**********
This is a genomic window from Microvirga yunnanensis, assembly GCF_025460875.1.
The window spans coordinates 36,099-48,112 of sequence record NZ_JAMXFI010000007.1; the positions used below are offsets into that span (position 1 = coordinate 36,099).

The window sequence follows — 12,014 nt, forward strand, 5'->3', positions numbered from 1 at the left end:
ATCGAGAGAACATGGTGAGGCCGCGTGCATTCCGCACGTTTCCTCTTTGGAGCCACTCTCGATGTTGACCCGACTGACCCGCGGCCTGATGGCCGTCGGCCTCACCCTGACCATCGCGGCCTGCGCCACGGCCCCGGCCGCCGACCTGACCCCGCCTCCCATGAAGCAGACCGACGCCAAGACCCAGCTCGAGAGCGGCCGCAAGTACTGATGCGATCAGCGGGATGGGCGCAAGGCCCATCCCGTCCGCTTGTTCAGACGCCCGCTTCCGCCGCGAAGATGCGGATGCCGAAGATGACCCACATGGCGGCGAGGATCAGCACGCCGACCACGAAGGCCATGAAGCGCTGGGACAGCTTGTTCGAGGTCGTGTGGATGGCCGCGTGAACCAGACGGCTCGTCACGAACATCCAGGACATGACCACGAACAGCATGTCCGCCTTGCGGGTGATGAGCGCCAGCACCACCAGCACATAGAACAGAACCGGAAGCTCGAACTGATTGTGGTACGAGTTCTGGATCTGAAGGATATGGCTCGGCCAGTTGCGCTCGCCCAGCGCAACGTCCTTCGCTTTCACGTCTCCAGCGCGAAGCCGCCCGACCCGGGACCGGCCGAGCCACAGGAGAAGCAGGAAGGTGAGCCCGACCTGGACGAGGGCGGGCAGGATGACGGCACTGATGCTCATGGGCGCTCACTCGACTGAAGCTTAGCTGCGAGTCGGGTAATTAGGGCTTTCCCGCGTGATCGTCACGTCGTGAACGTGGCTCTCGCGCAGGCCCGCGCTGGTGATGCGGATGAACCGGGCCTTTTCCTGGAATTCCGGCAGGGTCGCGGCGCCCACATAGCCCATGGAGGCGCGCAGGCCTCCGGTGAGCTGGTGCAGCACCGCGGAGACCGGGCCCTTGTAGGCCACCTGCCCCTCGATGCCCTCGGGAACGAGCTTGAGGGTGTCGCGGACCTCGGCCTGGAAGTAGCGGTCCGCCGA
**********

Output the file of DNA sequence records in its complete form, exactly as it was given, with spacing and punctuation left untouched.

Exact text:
This is a genomic window from Microvirga yunnanensis, assembly GCF_025460875.1.
The window spans coordinates 36,099-48,112 of sequence record NZ_JAMXFI010000007.1; the positions used below are offsets into that span (position 1 = coordinate 36,099).

The window sequence follows — 12,014 nt, forward strand, 5'->3', positions numbered from 1 at the left end:
ATCGAGAGAACATGGTGAGGCCGCGTGCATTCCGCACGTTTCCTCTTTGGAGCCACTCTCGATGTTGACCCGACTGACCCGCGGCCTGATGGCCGTCGGCCTCACCCTGACCATCGCGGCCTGCGCCACGGCCCCGGCCGCCGACCTGACCCCGCCTCCCATGAAGCAGACCGACGCCAAGACCCAGCTCGAGAGCGGCCGCAAGTACTGATGCGATCAGCGGGATGGGCGCAAGGCCCATCCCGTCCGCTTGTTCAGACGCCCGCTTCCGCCGCGAAGATGCGGATGCCGAAGATGACCCACATGGCGGCGAGGATCAGCACGCCGACCACGAAGGCCATGAAGCGCTGGGACAGCTTGTTCGAGGTCGTGTGGATGGCCGCGTGAACCAGACGGCTCGTCACGAACATCCAGGACATGACCACGAACAGCATGTCCGCCTTGCGGGTGATGAGCGCCAGCACCACCAGCACATAGAACAGAACCGGAAGCTCGAACTGATTGTGGTACGAGTTCTGGATCTGAAGGATATGGCTCGGCCAGTTGCGCTCGCCCAGCGCAACGTCCTTCGCTTTCACGTCTCCAGCGCGAAGCCGCCCGACCCGGGACCGGCCGAGCCACAGGAGAAGCAGGAAGGTGAGCCCGACCTGGACGAGGGCGGGCAGGATGACGGCACTGATGCTCATGGGCGCTCACTCGACTGAAGCTTAGCTGCGAGTCGGGTAATTAGGGCTTTCCCGCGTGATCGTCACGTCGTGAACGTGGCTCTCGCGCAGGCCCGCGCTGGTGATGCGGATGAACCGGGCCTTTTCCTGGAATTCCGGCAGGGTCGCGGCGCCCACATAGCCCATGGAGGCGCGCAGGCCTCCGGTGAGCTGGTGCAGCACCGCGGAGACCGGGCCCTTGTAGGCCACCTGCCCCTCGATGCCCTCGGGAACGAGCTTGAGGGTGTCGCGGACCTCGGCCTGGAAGTAGCGGTCCGCCGA